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Relato de Caso Revista vol.76 - nr.1 - Jan/Fev - 2017

Inferior rectus muscle rupture due to orbital trauma

Ruptura de músculo reto inferior por trauma orbitário

Autores:Leonardo Landó1, Tauan de Oliveira1, Jomar Cleison de Rezende2

Resumo

Paciente de 48 anos com história de trauma periorbitário contuso apresentou estrabismo vertical e diplopia secundários à avulsão de músculo reto inferior. Após avaliação oftalmológica e tomográfica, o tratamento precoce cirúrgico das lesões com reparo anatômico permitiu melhora nos deficits de motilidade com resolução da diplopia.

Descritores: Diplopia; Estrabismo/cirurgia; Distúrbios de motilidade ocular; Lesões oculares; Relatos de caso

Abstract

A 48-year-old patient with blunt periorbital trauma presented with vertical strabismus and diplopia secondary to inferior rectus muscle avulsion. After ophthalmologic and CT scan evaluation, early surgical treatment with anatomical restoration led to improvement in motility deficits with resolution of diplopia.

Keywords: Diplopia; Strabismus/surgery; Ocular motility disorders; Eye injuries; Case reports

________________________________________________

1Resident Program in Ophthalmology, Faculdade de Medicina da Universidade Federal de Goiás, Goiânia (GO), Brazil;
2Strabismus Department, Faculdade de Medicina da Universidade Federal de Goiás, Goiânia (GO), Brazil.
Institution: Centro de Referência em Oftalmologia, Faculdade de Medicina da Universidade Federal de Goiás, Goiânia (GO), Brazil.
Os autores declaram não haver conflitos de interesse
Received for publication 29/01/2016 - Accepted for publication 07/04/2016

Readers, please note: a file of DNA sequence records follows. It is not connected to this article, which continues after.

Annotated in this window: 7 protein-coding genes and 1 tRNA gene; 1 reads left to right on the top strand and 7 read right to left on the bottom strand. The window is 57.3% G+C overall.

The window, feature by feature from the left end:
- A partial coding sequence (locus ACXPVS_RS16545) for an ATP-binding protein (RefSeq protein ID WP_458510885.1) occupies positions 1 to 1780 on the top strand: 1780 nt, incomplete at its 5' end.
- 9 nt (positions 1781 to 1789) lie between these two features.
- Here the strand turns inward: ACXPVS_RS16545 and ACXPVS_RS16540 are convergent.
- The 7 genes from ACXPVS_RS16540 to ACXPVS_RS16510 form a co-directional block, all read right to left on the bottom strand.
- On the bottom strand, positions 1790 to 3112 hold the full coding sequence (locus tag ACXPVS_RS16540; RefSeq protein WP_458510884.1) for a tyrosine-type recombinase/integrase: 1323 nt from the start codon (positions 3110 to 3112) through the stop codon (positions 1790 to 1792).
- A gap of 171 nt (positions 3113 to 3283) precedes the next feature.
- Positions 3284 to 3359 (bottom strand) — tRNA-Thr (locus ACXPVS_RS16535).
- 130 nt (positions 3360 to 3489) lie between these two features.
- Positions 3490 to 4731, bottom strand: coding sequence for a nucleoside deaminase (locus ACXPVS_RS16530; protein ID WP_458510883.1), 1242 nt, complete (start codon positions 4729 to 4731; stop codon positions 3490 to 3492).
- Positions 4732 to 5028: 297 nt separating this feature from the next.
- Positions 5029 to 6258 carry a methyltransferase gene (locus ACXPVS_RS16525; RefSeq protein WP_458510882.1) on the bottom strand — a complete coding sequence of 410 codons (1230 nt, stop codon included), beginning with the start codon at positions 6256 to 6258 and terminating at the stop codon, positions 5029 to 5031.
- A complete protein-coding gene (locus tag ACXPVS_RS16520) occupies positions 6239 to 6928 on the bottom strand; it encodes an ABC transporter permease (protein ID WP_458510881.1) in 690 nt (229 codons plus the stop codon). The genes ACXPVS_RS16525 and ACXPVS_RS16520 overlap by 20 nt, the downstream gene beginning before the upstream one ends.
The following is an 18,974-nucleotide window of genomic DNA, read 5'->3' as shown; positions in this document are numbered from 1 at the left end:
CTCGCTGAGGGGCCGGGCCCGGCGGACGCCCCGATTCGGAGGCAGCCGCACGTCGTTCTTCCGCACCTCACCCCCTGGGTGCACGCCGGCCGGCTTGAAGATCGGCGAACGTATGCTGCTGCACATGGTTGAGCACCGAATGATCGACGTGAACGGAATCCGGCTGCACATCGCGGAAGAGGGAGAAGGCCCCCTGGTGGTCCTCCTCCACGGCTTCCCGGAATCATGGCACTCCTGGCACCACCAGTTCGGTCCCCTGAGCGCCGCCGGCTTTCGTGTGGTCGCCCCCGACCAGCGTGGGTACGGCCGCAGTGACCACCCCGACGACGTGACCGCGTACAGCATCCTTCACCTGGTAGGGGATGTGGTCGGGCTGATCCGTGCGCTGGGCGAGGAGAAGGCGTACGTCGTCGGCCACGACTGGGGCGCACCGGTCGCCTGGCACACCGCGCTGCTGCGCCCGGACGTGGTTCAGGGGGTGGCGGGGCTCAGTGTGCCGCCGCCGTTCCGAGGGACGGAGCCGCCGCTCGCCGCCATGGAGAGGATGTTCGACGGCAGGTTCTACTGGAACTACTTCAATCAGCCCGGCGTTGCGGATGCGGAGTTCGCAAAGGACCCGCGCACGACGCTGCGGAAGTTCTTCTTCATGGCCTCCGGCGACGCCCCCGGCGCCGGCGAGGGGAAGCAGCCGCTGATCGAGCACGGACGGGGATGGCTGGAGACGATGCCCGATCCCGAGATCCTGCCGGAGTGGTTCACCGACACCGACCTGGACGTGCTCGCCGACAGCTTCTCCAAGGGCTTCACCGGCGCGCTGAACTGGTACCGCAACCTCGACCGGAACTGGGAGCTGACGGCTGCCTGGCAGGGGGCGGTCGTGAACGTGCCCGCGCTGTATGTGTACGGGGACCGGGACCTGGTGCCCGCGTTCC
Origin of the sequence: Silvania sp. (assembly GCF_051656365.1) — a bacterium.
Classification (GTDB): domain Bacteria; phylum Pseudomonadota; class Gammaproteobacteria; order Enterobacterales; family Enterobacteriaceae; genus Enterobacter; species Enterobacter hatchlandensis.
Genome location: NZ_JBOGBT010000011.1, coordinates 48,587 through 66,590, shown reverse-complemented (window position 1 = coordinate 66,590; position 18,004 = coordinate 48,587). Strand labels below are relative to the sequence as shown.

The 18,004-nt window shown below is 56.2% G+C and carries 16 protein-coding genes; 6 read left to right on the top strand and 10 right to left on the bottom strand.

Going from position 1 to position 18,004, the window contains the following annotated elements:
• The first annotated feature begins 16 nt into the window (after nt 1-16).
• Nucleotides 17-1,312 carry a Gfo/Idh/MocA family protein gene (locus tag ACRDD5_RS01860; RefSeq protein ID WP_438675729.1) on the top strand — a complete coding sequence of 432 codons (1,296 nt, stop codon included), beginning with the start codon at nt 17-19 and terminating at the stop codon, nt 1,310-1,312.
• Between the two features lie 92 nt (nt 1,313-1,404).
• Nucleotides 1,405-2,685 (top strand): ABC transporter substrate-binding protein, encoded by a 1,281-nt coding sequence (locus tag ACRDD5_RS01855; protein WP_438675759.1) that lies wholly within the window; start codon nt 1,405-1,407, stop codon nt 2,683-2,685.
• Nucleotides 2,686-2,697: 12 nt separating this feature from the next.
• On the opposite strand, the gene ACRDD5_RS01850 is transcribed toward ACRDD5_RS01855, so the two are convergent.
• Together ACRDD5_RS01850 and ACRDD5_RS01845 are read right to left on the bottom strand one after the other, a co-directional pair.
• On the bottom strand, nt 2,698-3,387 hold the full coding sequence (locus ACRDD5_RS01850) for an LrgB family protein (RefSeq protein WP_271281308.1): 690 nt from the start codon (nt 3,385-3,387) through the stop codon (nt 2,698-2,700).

INTRODUCTION


Orbital lesions are frequent findings after blunt periocular trauma, causing diplopia, muscle avulsion and/or incarceration, paralysis and scar adhesions. In cases of vertical diplopia, rupture of the inferior rectus muscle (IR) secondary of trauma is an infrequent, yet possible cause of persistent infraduction deficit(1,2).

Few reports in the literature describe cases of isolated complete avulsion of inferior rectus muscle (rupture across its width), in contrast to the commonly found longitudinal flap tears(2). This case report describes such an unusual case with brief review of literature.

 

CASE REPORT


A 48-year-old man was hit by a stone against the left eye. Five days after being assisted in a trauma center, he was referred to our emergency department with diplopia (best corrected visual acuity/BCVA 20/20 in both eyes/BE) and a left-side periocular hematoma and subconjuntival protrusion in the inferior rectus site. The palpation of the orbital bones showed no crepitation or areas of emphysema.

A vertical restriction of infraduction and hyperopia L/R was also evaluated (Figure 1). In the primary position, the patient had a left hyperdeviation of more than 50 prism diopters (PD), which increased in downgaze. Infraduction of the left eye was markedly reduced. Forced-duction testing showed no limitation to elevation and infraduction in the left eye, suggesting an isolated lesion of IR with no entrapping of orbital tissue and muscle associated. Preoperative computerized tomography scan (CT scan) (Figure 2) presented an area of apparent transection/ avulsion of the IR associated with nearby residual periocular tissues; no evidences of orbital bone fractures.


 


Strabismus repair was undertake via transconjunctival incision with general anesthesia. After exploration of the left inferior region, the intraoperative findings displayed complete avulsion of IR. A remaining tear distal to the site of the muscle insertion was found, but no proximal part was identified (Figure 3). The repair included scleral suture of the overlying muscular stump with 6-0 VicrylTM. Two weeks after surgery, motility examination showed that infraduction had improved; alignment was orthotropia in primary position with left hypertropia of 16PD in downgaze (Figure 4). No double vision was present in primary position, whereas residual diplopia was refered in downgaze position. Visual acuity remained bilaterally normal.